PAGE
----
Theresa May officially appointed British prime minister

Boris Johnson made foreign secretary, Philip Hammond chancellor

Theresa May is appointed Britain's prime minister by Queen Elizabeth following David Cameron's official resignation on July 13th. Video: Reuters

 

Theresa May has been appointed the UK’s second female Prime Minister in a private audience with the Queen at which she was invited to form a Government.

Mrs May’s elevation to the country’s most senior political role, at the age of 59, completes a whirlwind rise which was triggered by the unexpected referendum vote for Brexit on June 23rd which brought down predecessor David Cameron.

Mrs May made ally Philip Hammond chancellor of the exchequer as George Osborne quit the government.

She then appointed prominent Leave campaigner Boris Johnson as foreign secretary.

Mrs May “kissed hands” with the Queen in a simple procedure at Buckingham Palace which made her the 13th holder of the post of prime minister and first lord of the treasury during Elizabeth II’s reign.

Mrs May arrived at the palace by ministerial car with husband Philip, having set off from the House of Commons only after receiving the signal that predecessor David Cameron’s resignation as PM had been accepted by the Queen and that he had advised the head of state to appoint the former home secretary in his place.

Mr Cameron was accompanied by wife Samantha and children Nancy, Elwen and Florence as he left 10 Downing Street for the last time as Prime Minister.

Standing with his family outside the famous black door, Mr Cameron said that he believed he was leaving the country “much stronger” and the economy “immeasurably stronger” after his six years in office.

In a clear bid to define the legacy that he will leave behind him, he spoke of his pride at achievements including reducing the deficit, legalising gay marriage, boosting employment, introducing the National Living Wage, increasing international aid spending and cutting waits for NHS treatment.

And he paid tribute to Samantha, who he described as “the love of my life” who had “kept me vaguely sane”.

Mr Cameron said he was “delighted that for the second time in British history the new prime minister will be a woman, and once again a Conservative”.

And he said Mrs May would provide “strong and stable leadership in delivering the Conservative manifesto on which we were elected” and wished her well in negotiating “the best possible terms for Britain’s exit from the European Union”.

Mr Cameron concluded: “It has been the greatest honour of my life to serve our country as Prime Minister over these last six years and to serve as leader of my party over 11 years.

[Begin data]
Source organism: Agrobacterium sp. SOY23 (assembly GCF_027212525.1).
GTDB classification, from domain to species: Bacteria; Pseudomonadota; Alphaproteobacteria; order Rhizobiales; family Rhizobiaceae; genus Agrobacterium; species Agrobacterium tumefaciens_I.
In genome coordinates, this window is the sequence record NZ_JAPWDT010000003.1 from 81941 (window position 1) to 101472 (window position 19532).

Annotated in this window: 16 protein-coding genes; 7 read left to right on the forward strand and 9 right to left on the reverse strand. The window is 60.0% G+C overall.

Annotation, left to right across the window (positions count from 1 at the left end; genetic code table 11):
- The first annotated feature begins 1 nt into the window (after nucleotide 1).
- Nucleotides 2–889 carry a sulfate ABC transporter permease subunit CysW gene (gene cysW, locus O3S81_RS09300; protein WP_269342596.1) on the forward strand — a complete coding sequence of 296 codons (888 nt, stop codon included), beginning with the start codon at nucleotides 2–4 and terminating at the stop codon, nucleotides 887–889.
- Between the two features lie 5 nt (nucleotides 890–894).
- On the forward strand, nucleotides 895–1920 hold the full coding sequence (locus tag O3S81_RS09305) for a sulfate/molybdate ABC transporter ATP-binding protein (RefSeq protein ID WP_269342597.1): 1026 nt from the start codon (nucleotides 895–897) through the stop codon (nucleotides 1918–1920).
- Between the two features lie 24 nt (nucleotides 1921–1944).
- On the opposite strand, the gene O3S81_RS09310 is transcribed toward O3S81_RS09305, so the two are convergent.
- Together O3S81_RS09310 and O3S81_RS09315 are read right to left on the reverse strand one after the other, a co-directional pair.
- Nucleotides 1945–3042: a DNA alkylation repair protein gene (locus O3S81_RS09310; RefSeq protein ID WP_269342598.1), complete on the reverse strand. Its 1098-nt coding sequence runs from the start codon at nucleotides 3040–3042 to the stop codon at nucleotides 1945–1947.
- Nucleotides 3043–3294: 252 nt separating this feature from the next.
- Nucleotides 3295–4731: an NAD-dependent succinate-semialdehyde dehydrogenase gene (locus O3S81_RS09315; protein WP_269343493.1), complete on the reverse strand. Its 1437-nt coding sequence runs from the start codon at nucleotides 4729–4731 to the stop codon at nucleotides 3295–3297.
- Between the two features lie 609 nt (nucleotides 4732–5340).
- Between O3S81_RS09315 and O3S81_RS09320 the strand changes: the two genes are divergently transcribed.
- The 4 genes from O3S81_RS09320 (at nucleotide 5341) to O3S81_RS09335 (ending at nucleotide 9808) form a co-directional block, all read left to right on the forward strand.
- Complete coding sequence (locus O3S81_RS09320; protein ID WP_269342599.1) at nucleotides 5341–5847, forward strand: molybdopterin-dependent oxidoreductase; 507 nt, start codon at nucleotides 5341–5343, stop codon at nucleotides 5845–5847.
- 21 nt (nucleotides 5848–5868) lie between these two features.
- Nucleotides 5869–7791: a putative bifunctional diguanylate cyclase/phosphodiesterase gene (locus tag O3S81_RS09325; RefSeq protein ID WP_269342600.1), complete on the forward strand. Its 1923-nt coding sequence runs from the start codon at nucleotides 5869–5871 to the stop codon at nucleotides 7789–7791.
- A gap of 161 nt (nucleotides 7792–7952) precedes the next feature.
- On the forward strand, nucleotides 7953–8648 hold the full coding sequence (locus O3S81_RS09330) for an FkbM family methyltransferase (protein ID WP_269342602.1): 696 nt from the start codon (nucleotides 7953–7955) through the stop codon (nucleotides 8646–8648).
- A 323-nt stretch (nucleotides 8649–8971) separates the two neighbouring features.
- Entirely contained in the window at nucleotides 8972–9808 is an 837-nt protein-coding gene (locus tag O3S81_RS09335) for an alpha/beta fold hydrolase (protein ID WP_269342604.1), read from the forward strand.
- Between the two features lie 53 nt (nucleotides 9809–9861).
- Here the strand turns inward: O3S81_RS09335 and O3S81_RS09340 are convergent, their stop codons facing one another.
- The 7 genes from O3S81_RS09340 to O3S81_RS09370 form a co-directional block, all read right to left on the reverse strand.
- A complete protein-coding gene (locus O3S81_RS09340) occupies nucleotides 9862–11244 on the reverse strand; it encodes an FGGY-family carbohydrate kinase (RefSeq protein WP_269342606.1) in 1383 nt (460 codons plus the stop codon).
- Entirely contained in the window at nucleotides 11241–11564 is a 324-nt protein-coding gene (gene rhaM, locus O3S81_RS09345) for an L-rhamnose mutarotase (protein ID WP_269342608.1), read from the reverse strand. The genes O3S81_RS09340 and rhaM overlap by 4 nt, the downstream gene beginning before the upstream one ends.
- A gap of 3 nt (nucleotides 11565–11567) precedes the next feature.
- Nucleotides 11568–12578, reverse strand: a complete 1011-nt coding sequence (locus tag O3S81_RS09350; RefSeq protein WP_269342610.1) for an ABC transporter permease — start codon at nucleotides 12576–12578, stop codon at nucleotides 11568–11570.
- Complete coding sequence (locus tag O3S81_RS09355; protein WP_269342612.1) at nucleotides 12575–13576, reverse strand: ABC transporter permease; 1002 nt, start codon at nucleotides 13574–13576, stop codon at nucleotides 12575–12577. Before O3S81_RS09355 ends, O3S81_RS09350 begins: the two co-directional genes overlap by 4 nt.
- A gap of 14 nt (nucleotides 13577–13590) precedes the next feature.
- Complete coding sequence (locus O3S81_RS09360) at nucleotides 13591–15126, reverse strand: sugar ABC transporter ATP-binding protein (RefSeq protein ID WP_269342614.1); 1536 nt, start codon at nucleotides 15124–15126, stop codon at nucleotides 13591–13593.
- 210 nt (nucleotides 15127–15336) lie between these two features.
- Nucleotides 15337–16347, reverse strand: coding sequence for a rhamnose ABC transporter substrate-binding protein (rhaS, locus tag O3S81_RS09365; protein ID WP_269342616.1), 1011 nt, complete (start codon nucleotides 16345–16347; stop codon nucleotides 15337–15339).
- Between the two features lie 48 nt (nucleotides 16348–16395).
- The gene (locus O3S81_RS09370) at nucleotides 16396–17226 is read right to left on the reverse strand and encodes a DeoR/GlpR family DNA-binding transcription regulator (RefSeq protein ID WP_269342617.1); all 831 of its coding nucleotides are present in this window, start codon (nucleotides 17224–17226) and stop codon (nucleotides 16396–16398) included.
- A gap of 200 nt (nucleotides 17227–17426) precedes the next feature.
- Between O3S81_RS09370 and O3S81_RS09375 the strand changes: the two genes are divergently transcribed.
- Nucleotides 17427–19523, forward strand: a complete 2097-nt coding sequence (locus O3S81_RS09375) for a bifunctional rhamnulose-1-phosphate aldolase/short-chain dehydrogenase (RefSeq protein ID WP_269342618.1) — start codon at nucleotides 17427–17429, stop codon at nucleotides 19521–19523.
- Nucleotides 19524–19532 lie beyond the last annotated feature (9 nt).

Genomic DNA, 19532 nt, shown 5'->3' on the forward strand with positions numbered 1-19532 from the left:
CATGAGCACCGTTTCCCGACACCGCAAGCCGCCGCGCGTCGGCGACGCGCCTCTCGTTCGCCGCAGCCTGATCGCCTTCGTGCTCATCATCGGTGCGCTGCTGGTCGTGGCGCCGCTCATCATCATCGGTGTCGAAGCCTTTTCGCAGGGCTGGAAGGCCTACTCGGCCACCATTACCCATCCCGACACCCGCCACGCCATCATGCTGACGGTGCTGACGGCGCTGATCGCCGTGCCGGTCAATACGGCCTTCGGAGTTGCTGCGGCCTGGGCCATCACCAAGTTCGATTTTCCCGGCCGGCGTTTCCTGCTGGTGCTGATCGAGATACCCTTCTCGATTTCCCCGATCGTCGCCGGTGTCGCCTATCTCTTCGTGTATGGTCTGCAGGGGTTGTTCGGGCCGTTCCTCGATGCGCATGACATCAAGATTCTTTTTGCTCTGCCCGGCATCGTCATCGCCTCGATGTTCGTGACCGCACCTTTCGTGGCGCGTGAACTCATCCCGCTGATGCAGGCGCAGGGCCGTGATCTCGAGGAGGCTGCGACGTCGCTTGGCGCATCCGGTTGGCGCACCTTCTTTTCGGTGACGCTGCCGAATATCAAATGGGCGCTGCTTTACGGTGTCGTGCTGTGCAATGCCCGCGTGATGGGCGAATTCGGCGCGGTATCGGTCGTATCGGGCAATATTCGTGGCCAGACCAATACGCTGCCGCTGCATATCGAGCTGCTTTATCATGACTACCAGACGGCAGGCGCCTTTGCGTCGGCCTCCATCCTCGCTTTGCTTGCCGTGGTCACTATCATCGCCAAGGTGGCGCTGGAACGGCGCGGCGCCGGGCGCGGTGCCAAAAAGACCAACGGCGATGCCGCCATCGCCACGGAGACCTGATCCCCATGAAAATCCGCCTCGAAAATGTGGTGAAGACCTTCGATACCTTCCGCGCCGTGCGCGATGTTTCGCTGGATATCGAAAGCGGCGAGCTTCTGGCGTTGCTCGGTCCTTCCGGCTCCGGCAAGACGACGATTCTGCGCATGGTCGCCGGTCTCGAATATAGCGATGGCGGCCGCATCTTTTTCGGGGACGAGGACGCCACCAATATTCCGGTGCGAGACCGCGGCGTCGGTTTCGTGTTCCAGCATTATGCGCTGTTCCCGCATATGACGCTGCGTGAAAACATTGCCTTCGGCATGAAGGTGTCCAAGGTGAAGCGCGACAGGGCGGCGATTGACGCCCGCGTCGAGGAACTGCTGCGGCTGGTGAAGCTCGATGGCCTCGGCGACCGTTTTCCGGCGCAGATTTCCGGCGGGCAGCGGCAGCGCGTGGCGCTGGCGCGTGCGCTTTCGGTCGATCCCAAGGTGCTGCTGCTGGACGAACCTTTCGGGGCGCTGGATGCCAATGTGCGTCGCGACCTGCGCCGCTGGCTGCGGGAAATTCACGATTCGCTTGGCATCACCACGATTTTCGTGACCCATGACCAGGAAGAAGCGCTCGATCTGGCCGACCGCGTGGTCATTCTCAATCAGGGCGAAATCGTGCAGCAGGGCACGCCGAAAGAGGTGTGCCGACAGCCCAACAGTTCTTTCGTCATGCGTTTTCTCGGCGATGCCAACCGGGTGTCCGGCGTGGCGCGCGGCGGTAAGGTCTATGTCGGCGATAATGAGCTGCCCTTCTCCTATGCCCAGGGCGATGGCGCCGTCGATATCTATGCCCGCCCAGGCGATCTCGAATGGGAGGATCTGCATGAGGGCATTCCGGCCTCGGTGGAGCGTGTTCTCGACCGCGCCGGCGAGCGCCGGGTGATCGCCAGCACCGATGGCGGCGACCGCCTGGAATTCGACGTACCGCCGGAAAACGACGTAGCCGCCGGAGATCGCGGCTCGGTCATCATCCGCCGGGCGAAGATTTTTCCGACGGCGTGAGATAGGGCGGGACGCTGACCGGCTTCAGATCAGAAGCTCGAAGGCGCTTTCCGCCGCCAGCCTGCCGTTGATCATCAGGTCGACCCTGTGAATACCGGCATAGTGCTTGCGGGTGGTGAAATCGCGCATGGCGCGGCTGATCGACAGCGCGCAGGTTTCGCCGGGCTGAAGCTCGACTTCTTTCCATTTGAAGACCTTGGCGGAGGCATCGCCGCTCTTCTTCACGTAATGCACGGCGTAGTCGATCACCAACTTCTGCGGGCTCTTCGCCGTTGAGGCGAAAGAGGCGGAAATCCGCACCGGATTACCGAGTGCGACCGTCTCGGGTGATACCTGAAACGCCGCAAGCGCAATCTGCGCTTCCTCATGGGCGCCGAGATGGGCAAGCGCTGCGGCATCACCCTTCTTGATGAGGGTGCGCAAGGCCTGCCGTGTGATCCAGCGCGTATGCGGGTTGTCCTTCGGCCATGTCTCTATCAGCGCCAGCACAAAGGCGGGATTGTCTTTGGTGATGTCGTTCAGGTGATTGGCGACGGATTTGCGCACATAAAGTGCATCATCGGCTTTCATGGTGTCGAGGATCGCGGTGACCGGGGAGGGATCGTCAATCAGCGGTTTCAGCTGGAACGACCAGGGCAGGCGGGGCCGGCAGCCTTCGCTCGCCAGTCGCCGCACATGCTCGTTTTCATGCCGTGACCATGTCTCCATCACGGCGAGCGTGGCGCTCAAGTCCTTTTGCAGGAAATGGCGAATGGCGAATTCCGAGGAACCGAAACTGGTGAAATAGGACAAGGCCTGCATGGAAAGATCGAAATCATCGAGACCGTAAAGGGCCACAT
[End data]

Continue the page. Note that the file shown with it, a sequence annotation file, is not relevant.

“And as we leave for the last time, my only wish is continued success for this great country that I love so very much.”

Mr Cameron earlier took his final set of prime minister’s questions in the House of Commons. He received rapturous applause as he left the House after the good humoured session.

Mrs May followed him to the Palace to be formally appointed his successor by “kissing hands” with the head of state, and is expected to make her first speech as prime minister outside the famous black door in Downing Street outlining her priorities for the new administration.

Britain’s new prime minister will swiftly begin drawing up her cabinet team and is expected to increase the number of women in government.

She will make appointing a minister to take charge of Brexit one of her first tasks as she enters No 10 as Britain’s second female prime minister.

During prime minister’s questions, Mr Cameron said he believed he had clocked up 5,500 questions while prime minister — although joked that he would leave it to others to decide how many he has answered.

He dismissed suggestions that he would look to take over as Top Gear host or England football manager, saying the roles “sound even harder” than being prime minister. He also stressed his love for Larry the Downing Street cat and exchanged warm wishes and jokes with Labour leader Jeremy Corbyn.

Mr Cameron held up a photograph of himself with Larry, adding: “Sadly I can’t take Larry with me, he belongs to the house and the staff love him very much - as do I.”

He said Mr Corbyn reminded him of the Black Knight from Monty Python And The Holy Grail, noting: “He’s been kicked so many times but he says ‘Keep going, it’s only a flesh wound’. I admire that.”

Mr Corbyn insisted there will be “plenty more to come” for Mrs May after telling MPs he has asked Mr Cameron 179 questions.

Before his 180th question, Mr Corbyn wished Mr Cameron and his family well.